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Isr?l makov has adventure in his blood. A fourth-generation Isr?li, he speaks proudly of his great grandmother, who bought and sold wool in Russia until the late 1890s when, at the age of 50, she moved to Palestine, bought a piece of land, and helped found a town in the wilderness. It was the kind of career move that Makov, CEO of Teva Pharmaceuticals, admires and emulates. As a boy, he rode a donkey to work in his father's orchards on the land his great grandmother bought. He attended an agricultural boarding school, started his career in citrus exports and-decades before Teva recruited him-managed Abic, the second-largest pharma company in Isr?l, and founded Interpharm, the country's first biotech company.
Israel makov has adventure in his blood. A fourth-generation Israeli, he speaks proudly of his great grandmother, who bought and sold wool in Russia until the late 1890s when, at the age of 50, she moved to Palestine, bought a piece of land, and helped found a town in the wilderness. It was the kind of career move that Makov, CEO of Teva Pharmaceuticals, admires and emulates. As a boy, he rode a donkey to work in his father's orchards on the land his great grandmother bought. He attended an agricultural boarding school, started his career in citrus exports and—decades before Teva recruited him—managed Abic, the second-largest pharma company in Israel, and founded Interpharm, the country's first biotech company.
"I was a pioneer in almost everything that I did," says Makov, 66, who also had a brief and successful career in women's fashion. "I moved from one industry to another, which is a huge personal challenge."
Not that he was never fearful. Makov served as a paratrooper in the Six-Day War in 1967. When he later boarded his first commercial flight (to London to work as an economist with Israel's Citrus Marketing Board), he was alarmed to discover, he says tongue-in-cheek, that the airline expected him to fly without a parachute.
A sunny and cheerful man, Makov arrived alone for an interview with Pharm Exec, without the public-relations entourage that typically accompanies pharma CEOs, at the Sherry Netherland Hotel in New York. He seemed amused at the notion that his company, the largest generic-drug manufacturer the world has ever known, might frighten the branded industry. "I was introduced to the president of a very large pharmaceutical company," he recounts in his colorful, heavily-accented English. "When they said, 'This is Mr. Makov,' he said, 'Ooh, you are my enemy!' It happened in front of many people and was very embarrassing. So I told him, 'Mr. So-and-so, I really don't understand what you're telling me. I wake every morning and I pray for the welfare of your company.'"
In fact, Teva is growing enormously fast on drugs that made Big Pharma rich. Pravachol (pravastatin), Zoloft (sertraline), and Zocor (simvastatin) are among the compounds heading up the 2006 product list that boosted second-quarter sales by 77 percent over the previous year to more than $2 billion. In North America alone, Teva's sales nearly doubled to $1.2 billion in the quarter. And with 148 abbreviated new drug applications (ANDA) awaiting final FDA approval as of August 1, 2006, Teva is waiting to take over (and yes, slash prices on) $84 billion worth of branded drugs. Third-quarter sales will easily outstrip those of the previous quarter, says Edward Thwaite, an analyst focused on the generic industry.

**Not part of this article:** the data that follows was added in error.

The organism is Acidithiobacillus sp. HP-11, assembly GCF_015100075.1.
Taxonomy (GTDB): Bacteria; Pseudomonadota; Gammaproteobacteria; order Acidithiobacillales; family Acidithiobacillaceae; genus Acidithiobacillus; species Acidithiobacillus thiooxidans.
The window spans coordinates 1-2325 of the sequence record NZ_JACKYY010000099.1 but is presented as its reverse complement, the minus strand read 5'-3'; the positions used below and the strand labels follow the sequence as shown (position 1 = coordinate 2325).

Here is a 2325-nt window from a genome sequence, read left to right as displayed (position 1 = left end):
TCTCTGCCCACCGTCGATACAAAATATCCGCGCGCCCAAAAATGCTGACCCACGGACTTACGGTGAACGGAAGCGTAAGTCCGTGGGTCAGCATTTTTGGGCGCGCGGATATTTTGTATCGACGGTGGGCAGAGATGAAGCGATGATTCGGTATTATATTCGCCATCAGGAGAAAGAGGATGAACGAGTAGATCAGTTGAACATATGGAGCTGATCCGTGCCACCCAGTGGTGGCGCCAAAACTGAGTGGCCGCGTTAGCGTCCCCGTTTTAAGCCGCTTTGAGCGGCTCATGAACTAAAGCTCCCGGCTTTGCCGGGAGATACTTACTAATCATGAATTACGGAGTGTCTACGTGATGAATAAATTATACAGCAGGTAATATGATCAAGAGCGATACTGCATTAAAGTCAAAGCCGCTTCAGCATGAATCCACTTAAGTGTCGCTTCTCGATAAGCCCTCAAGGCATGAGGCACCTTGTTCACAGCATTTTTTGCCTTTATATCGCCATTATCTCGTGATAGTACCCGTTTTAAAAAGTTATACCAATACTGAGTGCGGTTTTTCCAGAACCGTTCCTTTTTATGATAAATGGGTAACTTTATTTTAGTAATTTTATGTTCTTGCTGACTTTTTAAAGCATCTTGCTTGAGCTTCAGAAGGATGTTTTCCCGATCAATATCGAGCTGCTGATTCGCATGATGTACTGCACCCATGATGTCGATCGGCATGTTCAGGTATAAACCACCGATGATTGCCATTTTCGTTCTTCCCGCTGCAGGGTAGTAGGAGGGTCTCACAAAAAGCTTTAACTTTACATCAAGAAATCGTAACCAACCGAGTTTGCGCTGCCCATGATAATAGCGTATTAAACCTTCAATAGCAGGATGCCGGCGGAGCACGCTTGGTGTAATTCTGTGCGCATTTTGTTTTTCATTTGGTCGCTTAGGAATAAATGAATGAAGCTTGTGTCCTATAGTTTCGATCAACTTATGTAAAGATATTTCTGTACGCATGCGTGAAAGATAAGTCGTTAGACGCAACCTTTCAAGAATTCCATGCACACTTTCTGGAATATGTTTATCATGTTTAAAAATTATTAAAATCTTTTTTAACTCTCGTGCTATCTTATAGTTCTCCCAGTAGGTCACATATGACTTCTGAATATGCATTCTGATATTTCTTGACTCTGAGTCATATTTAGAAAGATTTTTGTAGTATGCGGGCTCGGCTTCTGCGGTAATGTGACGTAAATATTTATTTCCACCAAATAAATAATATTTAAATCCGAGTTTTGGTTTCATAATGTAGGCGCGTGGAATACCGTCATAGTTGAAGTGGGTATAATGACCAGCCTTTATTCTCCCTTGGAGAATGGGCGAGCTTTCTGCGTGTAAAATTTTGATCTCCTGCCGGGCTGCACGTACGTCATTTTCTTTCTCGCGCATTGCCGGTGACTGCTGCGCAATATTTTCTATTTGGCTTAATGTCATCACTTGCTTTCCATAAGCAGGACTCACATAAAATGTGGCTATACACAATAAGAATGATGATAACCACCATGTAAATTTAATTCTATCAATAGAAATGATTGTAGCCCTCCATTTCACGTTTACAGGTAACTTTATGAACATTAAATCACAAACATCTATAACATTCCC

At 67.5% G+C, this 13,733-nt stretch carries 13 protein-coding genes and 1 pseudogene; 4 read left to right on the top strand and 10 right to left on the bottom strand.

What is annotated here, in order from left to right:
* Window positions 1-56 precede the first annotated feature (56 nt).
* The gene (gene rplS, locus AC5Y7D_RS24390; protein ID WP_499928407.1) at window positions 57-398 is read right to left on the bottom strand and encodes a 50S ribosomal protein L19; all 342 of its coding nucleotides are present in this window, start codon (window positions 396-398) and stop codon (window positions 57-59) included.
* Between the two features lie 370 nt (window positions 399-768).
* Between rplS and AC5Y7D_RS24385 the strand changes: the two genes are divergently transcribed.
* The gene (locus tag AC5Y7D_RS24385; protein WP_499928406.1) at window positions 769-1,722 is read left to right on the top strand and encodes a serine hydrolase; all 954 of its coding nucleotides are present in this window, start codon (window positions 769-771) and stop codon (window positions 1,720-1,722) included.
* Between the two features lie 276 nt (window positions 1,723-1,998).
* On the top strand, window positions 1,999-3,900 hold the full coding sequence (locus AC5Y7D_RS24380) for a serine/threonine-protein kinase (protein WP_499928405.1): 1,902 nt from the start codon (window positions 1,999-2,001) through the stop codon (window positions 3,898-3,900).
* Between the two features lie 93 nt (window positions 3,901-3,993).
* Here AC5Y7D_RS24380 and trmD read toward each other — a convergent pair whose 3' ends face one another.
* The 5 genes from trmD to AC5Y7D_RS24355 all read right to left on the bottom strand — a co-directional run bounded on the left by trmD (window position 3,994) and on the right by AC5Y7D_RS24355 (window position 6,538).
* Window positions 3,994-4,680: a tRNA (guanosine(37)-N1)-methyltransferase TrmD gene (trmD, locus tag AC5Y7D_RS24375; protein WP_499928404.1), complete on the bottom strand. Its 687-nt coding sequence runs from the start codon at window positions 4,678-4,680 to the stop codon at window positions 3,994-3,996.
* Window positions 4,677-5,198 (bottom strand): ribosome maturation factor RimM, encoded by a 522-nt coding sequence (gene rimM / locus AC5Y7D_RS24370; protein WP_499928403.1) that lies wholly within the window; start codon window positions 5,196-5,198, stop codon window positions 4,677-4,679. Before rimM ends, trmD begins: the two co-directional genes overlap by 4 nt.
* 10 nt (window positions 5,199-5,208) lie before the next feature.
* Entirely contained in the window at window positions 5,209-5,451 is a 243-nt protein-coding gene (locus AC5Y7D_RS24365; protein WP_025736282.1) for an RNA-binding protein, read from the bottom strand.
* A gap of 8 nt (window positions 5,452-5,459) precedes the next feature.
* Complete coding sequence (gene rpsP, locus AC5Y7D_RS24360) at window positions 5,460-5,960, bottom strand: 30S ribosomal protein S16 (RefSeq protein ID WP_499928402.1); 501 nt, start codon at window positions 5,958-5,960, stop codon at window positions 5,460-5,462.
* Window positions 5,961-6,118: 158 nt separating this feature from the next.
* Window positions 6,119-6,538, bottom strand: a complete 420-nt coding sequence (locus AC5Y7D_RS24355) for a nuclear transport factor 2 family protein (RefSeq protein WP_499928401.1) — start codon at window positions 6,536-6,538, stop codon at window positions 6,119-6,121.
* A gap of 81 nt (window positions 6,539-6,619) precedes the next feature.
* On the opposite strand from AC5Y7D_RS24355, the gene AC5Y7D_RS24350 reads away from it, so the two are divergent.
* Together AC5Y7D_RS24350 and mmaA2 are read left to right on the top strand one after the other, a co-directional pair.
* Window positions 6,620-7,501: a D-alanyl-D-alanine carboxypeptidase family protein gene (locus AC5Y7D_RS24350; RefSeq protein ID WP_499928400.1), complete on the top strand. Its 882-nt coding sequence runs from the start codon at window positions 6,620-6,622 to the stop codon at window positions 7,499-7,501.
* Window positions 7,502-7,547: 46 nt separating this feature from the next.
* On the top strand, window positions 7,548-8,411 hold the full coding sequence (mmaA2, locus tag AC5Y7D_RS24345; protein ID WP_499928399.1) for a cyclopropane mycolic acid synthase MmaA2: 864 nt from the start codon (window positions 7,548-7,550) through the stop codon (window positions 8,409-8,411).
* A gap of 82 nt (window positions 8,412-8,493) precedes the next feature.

Teva is a master of efficient manufacturing-it plans to produce 36 billion tablets in 2006. Jacob Winter , head of global generic resources
For the branded pharmaceutical industry, Teva's success is a blessing and a curse. A robust generic industry is a prime driver of innovation. To survive, pharma must create new drugs that payers will buy over older, cheaper ones. Successful generic drugs also keep money in payers' budgets to cover newer and pricier innovative medicines. Only 10 percent of the estimated $250 billion the United States spends on pharmaceuticals each year goes for generics. But that relatively small sum pays for more than 50 percent of all prescriptions. "Just imagine if all those drugs would be prescribed with their original prices," Makov says. "Even in the US, you can't pay so much money."
Amir Elstein, head of biogenerics, are charged with creating new efficiencies in Teva's next growth platform-generic biologics.
Such sentiments are cold comfort to a brand manufacturer facing the generic threat. It's tough for pharma companies to love Teva as they watch blockbuster revenues shrink to a trickle. But Makov thinks companies should take another look at the company that now sells their former top performers. Teva, he says, has the adventurous spirit and tough business discipline that pharma needs. His managers know how to thrive even when risks are high, revenues are down, and it is time to cut costs.